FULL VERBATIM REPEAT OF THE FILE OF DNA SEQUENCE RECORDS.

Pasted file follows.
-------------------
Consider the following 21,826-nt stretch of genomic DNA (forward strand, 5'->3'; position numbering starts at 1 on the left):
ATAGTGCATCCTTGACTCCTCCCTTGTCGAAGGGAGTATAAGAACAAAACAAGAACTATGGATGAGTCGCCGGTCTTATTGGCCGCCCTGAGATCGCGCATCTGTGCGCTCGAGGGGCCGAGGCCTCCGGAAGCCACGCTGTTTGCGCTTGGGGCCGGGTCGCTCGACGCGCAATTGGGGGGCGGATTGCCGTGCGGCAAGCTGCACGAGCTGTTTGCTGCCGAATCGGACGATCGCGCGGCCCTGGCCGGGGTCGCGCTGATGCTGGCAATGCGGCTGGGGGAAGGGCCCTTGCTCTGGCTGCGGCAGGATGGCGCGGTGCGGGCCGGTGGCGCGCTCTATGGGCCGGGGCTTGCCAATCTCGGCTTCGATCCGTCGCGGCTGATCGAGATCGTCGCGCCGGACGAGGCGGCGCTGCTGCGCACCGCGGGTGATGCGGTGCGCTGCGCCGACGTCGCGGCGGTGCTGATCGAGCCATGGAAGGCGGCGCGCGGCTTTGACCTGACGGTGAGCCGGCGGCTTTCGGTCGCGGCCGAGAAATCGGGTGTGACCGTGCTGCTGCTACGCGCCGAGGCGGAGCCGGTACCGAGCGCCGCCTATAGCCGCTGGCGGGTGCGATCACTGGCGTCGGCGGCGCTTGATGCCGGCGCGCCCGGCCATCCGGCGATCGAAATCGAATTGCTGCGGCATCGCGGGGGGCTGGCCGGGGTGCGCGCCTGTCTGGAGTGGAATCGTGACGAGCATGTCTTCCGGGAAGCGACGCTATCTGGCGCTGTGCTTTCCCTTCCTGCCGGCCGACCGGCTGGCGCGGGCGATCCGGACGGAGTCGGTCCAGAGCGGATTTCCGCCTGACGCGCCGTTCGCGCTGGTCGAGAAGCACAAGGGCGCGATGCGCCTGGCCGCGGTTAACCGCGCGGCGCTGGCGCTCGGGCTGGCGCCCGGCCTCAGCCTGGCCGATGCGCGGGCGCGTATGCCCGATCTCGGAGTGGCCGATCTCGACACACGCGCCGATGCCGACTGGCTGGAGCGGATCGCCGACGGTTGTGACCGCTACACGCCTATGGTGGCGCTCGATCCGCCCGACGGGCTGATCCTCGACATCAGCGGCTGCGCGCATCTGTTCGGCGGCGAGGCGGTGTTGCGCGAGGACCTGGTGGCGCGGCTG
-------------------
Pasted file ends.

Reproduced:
Consider the following 21,826-nt stretch of genomic DNA (forward strand, 5'->3'; position numbering starts at 1 on the left):
ATAGTGCATCCTTGACTCCTCCCTTGTCGAAGGGAGTATAAGAACAAAACAAGAACTATGGATGAGTCGCCGGTCTTATTGGCCGCCCTGAGATCGCGCATCTGTGCGCTCGAGGGGCCGAGGCCTCCGGAAGCCACGCTGTTTGCGCTTGGGGCCGGGTCGCTCGACGCGCAATTGGGGGGCGGATTGCCGTGCGGCAAGCTGCACGAGCTGTTTGCTGCCGAATCGGACGATCGCGCGGCCCTGGCCGGGGTCGCGCTGATGCTGGCAATGCGGCTGGGGGAAGGGCCCTTGCTCTGGCTGCGGCAGGATGGCGCGGTGCGGGCCGGTGGCGCGCTCTATGGGCCGGGGCTTGCCAATCTCGGCTTCGATCCGTCGCGGCTGATCGAGATCGTCGCGCCGGACGAGGCGGCGCTGCTGCGCACCGCGGGTGATGCGGTGCGCTGCGCCGACGTCGCGGCGGTGCTGATCGAGCCATGGAAGGCGGCGCGCGGCTTTGACCTGACGGTGAGCCGGCGGCTTTCGGTCGCGGCCGAGAAATCGGGTGTGACCGTGCTGCTGCTACGCGCCGAGGCGGAGCCGGTACCGAGCGCCGCCTATAGCCGCTGGCGGGTGCGATCACTGGCGTCGGCGGCGCTTGATGCCGGCGCGCCCGGCCATCCGGCGATCGAAATCGAATTGCTGCGGCATCGCGGGGGGCTGGCCGGGGTGCGCGCCTGTCTGGAGTGGAATCGTGACGAGCATGTCTTCCGGGAAGCGACGCTATCTGGCGCTGTGCTTTCCCTTCCTGCCGGCCGACCGGCTGGCGCGGGCGATCCGGACGGAGTCGGTCCAGAGCGGATTTCCGCCTGACGCGCCGTTCGCGCTGGTCGAGAAGCACAAGGGCGCGATGCGCCTGGCCGCGGTTAACCGCGCGGCGCTGGCGCTCGGGCTGGCGCCCGGCCTCAGCCTGGCCGATGCGCGGGCGCGTATGCCCGATCTCGGAGTGGCCGATCTCGACACACGCGCCGATGCCGACTGGCTGGAGCGGATCGCCGACGGTTGTGACCGCTACACGCCTATGGTGGCGCTCGATCCGCCCGACGGGCTGATCCTCGACATCAGCGGCTGCGCGCATCTGTTCGGCGGCGAGGCGGTGTTGCGCGAGGACCTGGTGGCGCGGCTG